As can be seen in many of the chapters of this book, our general approach has been to exploit the large literature based on fairly standard New Keynesian economic models, appropriately modified to capture key issues and features for SSA countries. This immediately presents one fundamental prior consideration, which is whether models based on nominal rigidities are useful ways to think about monetary policy in SSA low-income countries. It might be argued, for example, that these countries are dominated by flex-price informal markets and few explicit indexation mechanisms. Gali (2015) cites two broad lines of evidence in support of this sort of model as applied to advanced economies: micro data-based analysis such as Bils and Klenow (2004) that demonstrate price rigidities, and VAR evidence that monetary policy affects output, such as Christiano, Eichenbaum, and Evans (1999). Unfortunately, such micro evidence has not been analysed in low-income countries, as far as we know, presumably largely because the data are hard or impossible to find. And as discussed in Section 3 above and in Chapter 6, VAR-based evidence on the impact of monetary policies is even less reliable than elsewhere.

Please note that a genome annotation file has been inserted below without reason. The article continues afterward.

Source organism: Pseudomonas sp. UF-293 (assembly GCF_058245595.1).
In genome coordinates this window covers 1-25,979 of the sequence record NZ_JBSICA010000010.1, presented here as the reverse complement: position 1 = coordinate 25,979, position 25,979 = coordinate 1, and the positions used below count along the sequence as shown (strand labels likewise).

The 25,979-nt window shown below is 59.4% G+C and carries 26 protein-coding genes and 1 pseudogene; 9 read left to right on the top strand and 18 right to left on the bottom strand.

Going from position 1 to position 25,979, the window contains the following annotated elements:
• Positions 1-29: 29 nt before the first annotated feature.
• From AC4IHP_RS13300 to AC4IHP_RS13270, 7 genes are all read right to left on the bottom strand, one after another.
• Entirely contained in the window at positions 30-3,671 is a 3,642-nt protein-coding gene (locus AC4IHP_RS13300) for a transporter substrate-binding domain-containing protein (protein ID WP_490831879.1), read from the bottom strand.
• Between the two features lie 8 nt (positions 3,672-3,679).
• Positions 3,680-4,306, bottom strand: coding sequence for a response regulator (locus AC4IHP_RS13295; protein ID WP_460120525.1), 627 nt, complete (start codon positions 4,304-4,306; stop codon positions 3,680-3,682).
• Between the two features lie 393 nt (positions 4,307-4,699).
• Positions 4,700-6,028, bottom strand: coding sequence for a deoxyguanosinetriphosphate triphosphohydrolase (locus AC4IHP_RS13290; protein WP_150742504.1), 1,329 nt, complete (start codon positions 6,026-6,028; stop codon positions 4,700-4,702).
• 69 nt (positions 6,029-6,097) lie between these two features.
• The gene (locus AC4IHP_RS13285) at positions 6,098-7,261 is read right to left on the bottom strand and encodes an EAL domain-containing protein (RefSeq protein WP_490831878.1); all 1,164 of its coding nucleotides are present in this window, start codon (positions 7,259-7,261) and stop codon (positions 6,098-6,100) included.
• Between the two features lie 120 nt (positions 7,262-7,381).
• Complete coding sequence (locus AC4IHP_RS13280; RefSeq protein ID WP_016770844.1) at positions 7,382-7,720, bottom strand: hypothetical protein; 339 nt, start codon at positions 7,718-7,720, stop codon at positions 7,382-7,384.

However, we believe that this (the assumption of nominal rigidities) is the right place to start for several reasons. First, the broader evidence on transmission, discussed in Section 3 above, is consistent with the basic features of these sorts of models. Second, major nominal experiments such as the monetary policy tightening episode examined in Chapter 5, and the devaluation of the CFA franc in 1994, had evident real effects. The large CFA step devaluation mentioned earlier—an understudied episode from this perspective—led to an almost-equivalent and highly persistent movement in the real exchange rate, with clear real effects.48 For developing countries more broadly, the nature of the nominal exchange rate regime matters for the real effects of supply shocks, again consistent with this sort of framework.49 In terms of underlying mechanisms, even less research has been done. But a number of drivers of nominal rigidities seem plausible in SSA: information-based lags in price adjustment, as in Mankiw and Reis (2002), seem if anything more plausible in the relatively information-scarce SSA environment. Public wage and price setting are also relatively important, including with a likely direct influence on private formal-sector wages.50